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AODA Failures: Hay Fever or Summer Vacations?

By Victor Schwartzman
June 29, 2015

Recently my columns have been more scathing than usual. The Ontario Government was ridiculing for hiring Uncle Scrooge as the reason it has not spent $60 million budgeted for access. $4 million touted for small businesses turned out to be loans, not grants. And $4 million offered to help high school students who have a disability more easily enter college? Is that enough to even pay for their text books?

It also appears the Government only reacts when media reports embarrass it for example, it did not apparently react to being informed that part of its web access was not accessible. However, when the problem became public knowledge it was fixed.

Between the money and planning there is a pattern of failure. Initially it appeared Uncle Scrooge was responsible. But he was hired by the Government. He is only a scape duck.

Perhaps the problem is summer vacations. Summer vacations would certainly interrupt planning and activities by Ministers and their staffs. Why would the Government plan anything if the politicians would be on vacation? It was a disaster that the coming Pan American Games are summer games.

But that explanation seemed simplistic.

A more likely reason? Hay Fever. Hay Fever might not be your first thought for access failures. Maybe it is on my mind because I have it for the first time, at age 69. I wake in the morning with eyes swampy and glued together. Then I feel like I have the flu for two hours. After half an hour I often retch for a few minutes. This is apparently caused not by my stomach but sinus terrorism. Medications can stop it but then I’m foggy all day. So Hay Fever dominates my life and therefore this column.

None of it made sense. I (and Ontario) needed answers. The Games will start very soon! A scientific approach was required and I knew of one man who had a way to help.

Seth Brundle was a noted scientist who I found still alive on the internet. Fortunately he was no longer Brundlefly but just Brundle. He joked about hackers debugging him. Seth had developed a unique transporter device which dematerialized people or objects and sent them to another location. It would have revolutionized transportation. Unfortunately the device combined his molecules with a house fly and the experiment ultimately failed. He was reluctant to use his transporter again.

“We need to figure out what is happening, and no one expert knows,” I told him. “We need to combine a politician and a doctor, and then transport them into one person. Then we’ll know if it’s Hay Fever or something else! The combined person will know everything!” It took no more discussion Brundle was sold.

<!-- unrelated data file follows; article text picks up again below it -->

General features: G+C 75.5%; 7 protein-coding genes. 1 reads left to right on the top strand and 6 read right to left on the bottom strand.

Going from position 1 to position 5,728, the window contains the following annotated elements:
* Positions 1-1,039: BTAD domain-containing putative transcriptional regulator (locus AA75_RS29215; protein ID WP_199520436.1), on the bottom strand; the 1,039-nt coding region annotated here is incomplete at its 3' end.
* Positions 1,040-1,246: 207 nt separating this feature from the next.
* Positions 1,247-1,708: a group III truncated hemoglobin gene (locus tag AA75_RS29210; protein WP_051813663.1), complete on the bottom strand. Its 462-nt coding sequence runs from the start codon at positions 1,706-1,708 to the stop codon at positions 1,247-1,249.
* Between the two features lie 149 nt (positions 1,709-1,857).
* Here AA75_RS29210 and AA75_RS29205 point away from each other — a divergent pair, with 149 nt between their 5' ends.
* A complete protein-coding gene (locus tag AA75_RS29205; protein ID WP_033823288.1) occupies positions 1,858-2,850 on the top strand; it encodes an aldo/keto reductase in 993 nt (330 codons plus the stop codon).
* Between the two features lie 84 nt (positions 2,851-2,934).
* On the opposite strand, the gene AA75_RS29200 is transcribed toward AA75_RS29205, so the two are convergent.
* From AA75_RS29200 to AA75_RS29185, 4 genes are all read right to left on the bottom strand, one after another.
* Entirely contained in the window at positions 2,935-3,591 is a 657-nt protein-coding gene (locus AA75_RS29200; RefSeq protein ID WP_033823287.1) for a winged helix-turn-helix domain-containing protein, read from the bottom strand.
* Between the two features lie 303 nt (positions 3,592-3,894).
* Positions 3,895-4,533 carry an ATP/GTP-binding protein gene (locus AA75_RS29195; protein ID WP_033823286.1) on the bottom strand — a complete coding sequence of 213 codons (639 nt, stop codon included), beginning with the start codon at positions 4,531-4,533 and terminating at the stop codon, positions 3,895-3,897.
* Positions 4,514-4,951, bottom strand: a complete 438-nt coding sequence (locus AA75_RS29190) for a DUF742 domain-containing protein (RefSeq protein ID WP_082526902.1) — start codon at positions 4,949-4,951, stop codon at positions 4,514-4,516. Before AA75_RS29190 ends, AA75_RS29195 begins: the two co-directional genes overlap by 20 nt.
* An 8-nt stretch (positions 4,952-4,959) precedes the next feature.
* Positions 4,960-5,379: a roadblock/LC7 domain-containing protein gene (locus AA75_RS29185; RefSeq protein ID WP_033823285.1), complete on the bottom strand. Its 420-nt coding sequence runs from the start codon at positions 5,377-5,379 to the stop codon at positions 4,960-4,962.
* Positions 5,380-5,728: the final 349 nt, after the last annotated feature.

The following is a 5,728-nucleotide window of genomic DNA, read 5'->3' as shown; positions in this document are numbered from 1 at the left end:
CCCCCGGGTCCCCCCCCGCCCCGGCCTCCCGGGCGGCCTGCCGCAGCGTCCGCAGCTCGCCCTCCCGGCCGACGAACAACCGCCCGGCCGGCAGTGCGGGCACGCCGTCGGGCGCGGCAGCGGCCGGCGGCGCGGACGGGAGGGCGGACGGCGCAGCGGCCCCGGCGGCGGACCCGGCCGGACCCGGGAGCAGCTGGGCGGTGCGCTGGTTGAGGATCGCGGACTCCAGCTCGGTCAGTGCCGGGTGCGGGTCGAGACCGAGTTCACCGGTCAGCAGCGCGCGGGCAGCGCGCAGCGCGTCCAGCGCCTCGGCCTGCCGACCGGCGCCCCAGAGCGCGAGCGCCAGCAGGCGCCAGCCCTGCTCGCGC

To get the information it was logical to use the current Minister, Brad Duguid. He agreed as it would publicize Ontario’s scientific research. But what doctor? We needed someone modern and great at diagnostics. In the end there was only one choice: House. Dr. House’s tv show was still streaming on the internet, and when Seth asked, he was eager for a new case!

We conducted the procedure in Seth’s old laboratory. Brad Duguid and Dr. House stepped into one transporter. The door closed on them, the computer worked, there was a flash and they were gone. I looked at the companion transporter, twenty feet across the room. There was a flash inside and a steamy fog. The door open automatically, and out stepped DuguidHouse.

“What is behind the Government’s ten year access implementation failures?” I asked.

He looked at me and said, “This guy doesn’t have hay fever.” Then he said in a different voice, “Maybe I do!” “Your half of our brain is so perky I’m sick!” “You’re mean!” It went on like that for some time, DuguidHouse arguing with himself. In the end, he looked at me. “I have my diagnosis.”

Both Seth and I waited, excited.

“Lazy.”

“That’s it?” I asked. “The Government’s lazy?”

“Lazy about doing the work, lazy about risking problems with businesses. You could also say it’s gutless.”

“That’s not a medical diagnosis.”

“No, he’s mean,” he replied in a different voice, and that was when we took him back to the transporter and closed the door on him. A few moments and two flashes later and the second transporter opened. Brad Duguid stepped out, followed by Dr. House.

Duguid was smiling. “Thank you! I’ll talk to my staff right away. Of course, right away is September, because it’s summer vacation time.”

Dr. House glared at us. “Never do that to me again. Being cancelled was better.”

Next: Proposal For A Column By Baron Victor Frankenstein Is Rejected On Grounds Of Good Taste According To Hannibal Lecter

Victor Schwartzman has contributed this weekly satirical column to Accessibility News and the AODA Alliance since May 13, 2013. Check out the first nine chapters of his current satirical fantasy novel, King Of The Planet, for .99 on Kindle at http://www.amazon.ca/King-The-Planet-Victor-Schwartzman-ebook/dp/B00NE0CCRC, or for free on Facebook. The unpolished first nine chapters got a “4 out of 5 star” review! He is currently polishing the novel. His graphic novel The Winnipeg Weakly Herald (where each chapter is one issue of a community newspaper) is serialized on the great Canadian lit site, http://www.redfez.net. He has had poetry and short fiction published, has edited novels and his email is vschwartzman@gmail.com.